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Y Tu Mamá También(Y tu mamá también)

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Mexico · 2001
1h 46m
Director Alfonso Cuarón
Starring Maribel Verdú, Gael García Bernal, Diego Luna, Diana Bracho
Genre Drama, Romance

In this coming-of-age drama, best friends Julio and Tenoch embark on a cross-country road trip with a beautiful older woman. Along the way, they learn a thing or two about life, friends, and sex. Alfonso Cuarón uses the documentary-realist style to explore what "growing up" means — and costs.

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What are people saying?

Melanie Greenberg Profile picture for Melanie Greenberg

Watching this feels like slipping underwater; it's lulling, memorizing, and funny, and then you reach the end and realize it's broken your heart just a bit.

Megan Rochlin Profile picture for Megan Rochlin

When I first watched this movie in high school, my only takeaway was a lifelong crush on actor Gael Garcia Bernal. I recently re-watched this film again recently, and realized how stunningly beautiful and realistic this film is. It really captures the nature of the kind of relationship you can only have when your young; where your so incredibly close but also petty and yeah, really stupid. The movie is funny, and definitely deserves its sexy reputation, but its also incredibly thoughtful and heartbreaking. Also, my boy Gael Garcia Bernal is - and always will be - a snack.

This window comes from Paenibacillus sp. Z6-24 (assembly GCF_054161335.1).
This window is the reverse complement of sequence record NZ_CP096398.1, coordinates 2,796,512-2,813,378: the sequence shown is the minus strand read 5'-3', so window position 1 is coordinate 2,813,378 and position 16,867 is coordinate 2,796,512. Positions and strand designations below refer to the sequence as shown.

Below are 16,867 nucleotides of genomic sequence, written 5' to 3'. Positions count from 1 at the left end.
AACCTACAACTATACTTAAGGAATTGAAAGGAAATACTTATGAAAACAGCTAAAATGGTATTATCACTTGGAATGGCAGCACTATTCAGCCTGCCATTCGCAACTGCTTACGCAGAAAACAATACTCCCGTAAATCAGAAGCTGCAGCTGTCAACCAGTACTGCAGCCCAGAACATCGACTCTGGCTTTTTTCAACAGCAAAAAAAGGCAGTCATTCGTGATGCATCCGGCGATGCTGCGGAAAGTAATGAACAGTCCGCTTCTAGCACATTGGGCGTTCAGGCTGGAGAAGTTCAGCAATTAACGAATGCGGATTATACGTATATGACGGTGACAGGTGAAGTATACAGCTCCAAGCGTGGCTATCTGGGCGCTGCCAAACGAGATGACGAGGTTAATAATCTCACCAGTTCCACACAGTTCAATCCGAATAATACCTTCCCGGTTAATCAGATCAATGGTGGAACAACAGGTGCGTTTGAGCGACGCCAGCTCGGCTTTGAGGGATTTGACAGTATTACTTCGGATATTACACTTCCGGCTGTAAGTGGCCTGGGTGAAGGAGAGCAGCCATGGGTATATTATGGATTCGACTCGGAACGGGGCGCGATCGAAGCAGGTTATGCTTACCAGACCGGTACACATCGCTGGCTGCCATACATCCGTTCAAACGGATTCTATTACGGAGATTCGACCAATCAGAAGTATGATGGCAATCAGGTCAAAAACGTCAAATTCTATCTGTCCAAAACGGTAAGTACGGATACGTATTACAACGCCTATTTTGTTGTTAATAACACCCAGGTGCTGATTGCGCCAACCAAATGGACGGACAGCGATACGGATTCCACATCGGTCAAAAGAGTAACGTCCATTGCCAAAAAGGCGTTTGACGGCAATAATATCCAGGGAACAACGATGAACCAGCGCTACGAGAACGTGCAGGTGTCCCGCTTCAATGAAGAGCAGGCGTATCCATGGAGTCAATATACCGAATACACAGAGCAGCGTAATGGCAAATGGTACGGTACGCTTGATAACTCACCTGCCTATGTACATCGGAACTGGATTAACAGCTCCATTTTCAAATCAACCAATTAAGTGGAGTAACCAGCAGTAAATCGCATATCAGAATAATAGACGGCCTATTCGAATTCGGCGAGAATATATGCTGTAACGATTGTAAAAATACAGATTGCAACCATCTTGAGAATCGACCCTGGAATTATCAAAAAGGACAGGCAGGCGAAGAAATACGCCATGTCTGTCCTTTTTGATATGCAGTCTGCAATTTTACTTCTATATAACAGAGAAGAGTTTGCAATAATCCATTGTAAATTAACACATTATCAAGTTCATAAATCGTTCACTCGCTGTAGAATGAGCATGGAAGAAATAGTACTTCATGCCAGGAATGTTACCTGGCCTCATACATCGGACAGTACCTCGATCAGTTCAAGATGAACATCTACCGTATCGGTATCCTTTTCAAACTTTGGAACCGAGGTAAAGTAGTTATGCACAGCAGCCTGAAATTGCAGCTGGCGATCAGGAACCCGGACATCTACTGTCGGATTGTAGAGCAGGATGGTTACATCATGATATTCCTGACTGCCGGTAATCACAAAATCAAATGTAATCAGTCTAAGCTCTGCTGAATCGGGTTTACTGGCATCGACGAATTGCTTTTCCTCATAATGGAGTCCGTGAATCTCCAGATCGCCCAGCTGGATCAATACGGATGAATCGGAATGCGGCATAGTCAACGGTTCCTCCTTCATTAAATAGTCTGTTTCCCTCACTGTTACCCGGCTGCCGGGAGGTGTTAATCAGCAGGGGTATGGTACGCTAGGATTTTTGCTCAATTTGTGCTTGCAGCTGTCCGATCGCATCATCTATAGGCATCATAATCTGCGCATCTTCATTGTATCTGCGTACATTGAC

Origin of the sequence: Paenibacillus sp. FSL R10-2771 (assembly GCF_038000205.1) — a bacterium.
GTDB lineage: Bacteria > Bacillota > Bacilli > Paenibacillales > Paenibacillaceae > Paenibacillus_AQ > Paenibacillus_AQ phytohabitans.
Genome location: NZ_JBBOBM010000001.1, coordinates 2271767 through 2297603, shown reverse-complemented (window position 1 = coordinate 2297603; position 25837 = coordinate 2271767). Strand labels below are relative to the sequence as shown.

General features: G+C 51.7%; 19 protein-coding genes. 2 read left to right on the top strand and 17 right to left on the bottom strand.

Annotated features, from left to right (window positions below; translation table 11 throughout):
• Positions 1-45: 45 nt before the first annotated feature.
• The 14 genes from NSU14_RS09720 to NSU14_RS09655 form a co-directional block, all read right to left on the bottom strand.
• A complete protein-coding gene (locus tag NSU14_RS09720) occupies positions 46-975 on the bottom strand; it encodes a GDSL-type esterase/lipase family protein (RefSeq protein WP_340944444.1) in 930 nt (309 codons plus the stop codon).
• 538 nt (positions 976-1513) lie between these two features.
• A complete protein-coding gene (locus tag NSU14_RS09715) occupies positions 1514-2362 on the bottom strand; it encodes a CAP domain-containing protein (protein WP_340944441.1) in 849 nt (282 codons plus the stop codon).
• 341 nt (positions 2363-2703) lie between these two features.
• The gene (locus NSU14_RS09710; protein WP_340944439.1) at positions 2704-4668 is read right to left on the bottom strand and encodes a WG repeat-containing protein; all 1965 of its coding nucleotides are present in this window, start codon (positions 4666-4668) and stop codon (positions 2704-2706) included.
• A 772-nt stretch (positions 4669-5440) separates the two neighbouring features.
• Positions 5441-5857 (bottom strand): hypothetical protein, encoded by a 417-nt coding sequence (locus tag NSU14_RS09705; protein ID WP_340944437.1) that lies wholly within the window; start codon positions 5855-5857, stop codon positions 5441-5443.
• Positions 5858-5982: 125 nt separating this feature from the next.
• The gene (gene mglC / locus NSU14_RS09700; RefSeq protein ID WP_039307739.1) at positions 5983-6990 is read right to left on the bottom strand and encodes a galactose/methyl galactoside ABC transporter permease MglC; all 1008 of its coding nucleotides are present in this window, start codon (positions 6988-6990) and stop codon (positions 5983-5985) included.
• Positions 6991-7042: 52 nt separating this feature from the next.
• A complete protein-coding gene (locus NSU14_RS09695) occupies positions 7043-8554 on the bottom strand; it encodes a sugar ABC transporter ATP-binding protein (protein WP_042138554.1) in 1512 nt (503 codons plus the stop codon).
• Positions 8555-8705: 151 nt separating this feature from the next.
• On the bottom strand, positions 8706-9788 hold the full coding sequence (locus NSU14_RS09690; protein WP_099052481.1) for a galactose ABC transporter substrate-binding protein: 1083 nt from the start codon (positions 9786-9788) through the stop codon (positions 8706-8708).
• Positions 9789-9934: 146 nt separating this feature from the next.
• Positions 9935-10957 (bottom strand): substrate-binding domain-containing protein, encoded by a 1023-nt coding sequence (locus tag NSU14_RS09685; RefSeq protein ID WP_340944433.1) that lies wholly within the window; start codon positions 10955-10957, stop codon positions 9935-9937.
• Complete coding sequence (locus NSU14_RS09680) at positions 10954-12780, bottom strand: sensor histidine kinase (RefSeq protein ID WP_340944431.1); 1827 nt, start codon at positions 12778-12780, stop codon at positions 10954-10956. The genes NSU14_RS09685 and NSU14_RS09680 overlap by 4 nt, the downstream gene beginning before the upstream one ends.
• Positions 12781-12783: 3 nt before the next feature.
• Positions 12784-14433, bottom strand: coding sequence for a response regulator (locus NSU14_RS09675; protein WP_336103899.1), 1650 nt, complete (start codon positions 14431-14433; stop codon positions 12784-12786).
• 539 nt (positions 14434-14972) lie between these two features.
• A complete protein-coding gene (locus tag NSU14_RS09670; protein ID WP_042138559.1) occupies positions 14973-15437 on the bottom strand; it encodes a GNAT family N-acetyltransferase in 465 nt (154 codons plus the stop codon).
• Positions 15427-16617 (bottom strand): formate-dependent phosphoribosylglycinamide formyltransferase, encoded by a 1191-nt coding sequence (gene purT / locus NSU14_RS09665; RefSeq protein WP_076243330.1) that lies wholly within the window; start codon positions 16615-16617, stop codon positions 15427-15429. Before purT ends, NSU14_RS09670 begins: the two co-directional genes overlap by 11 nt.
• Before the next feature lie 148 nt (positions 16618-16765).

Hannah Eliot Profile picture for Hannah Eliot

I would say that this is probably one of my favorite films of all time, if not my favorite. The cinematography is stunning, and the acting is some of the best I’ve seen. Cuarón’s organic process of filmmaking allows him to construct complex characters who are shaped by both personal and national identity. In doing so, he gives his viewer a realistic lens into a moment of sociopolitical tension in Mexican history.

What are critics saying?


The New Yorker by

There is plenty to inflame in this picture and nothing to corrupt. [18 Mar 2002. p.152]


Philadelphia Inquirer by Carrie Rickey

That rare thing, a Hollywood teen flick transfigured into something like pubescent scripture: In the beginning, there was lust; in the end, there is knowledge.


Newsweek by David Ansen

The eroticism in Cuaron’s road movie (which broke all box-office records in Mexico) is the real deal: tactile, sexy, psychologically charged.


Los Angeles Times by Kenneth Turan

Echoes the unmistakable freshness and excitement of the Nouvelle Vague, the sense of joy in being alive and making movies, that made those works distinctive and unforgettable.


Time by Richard Corliss

If this sounds like an old-fashioned sex comedy, it is -- sexy, for sure, and funny, in wild spurts.

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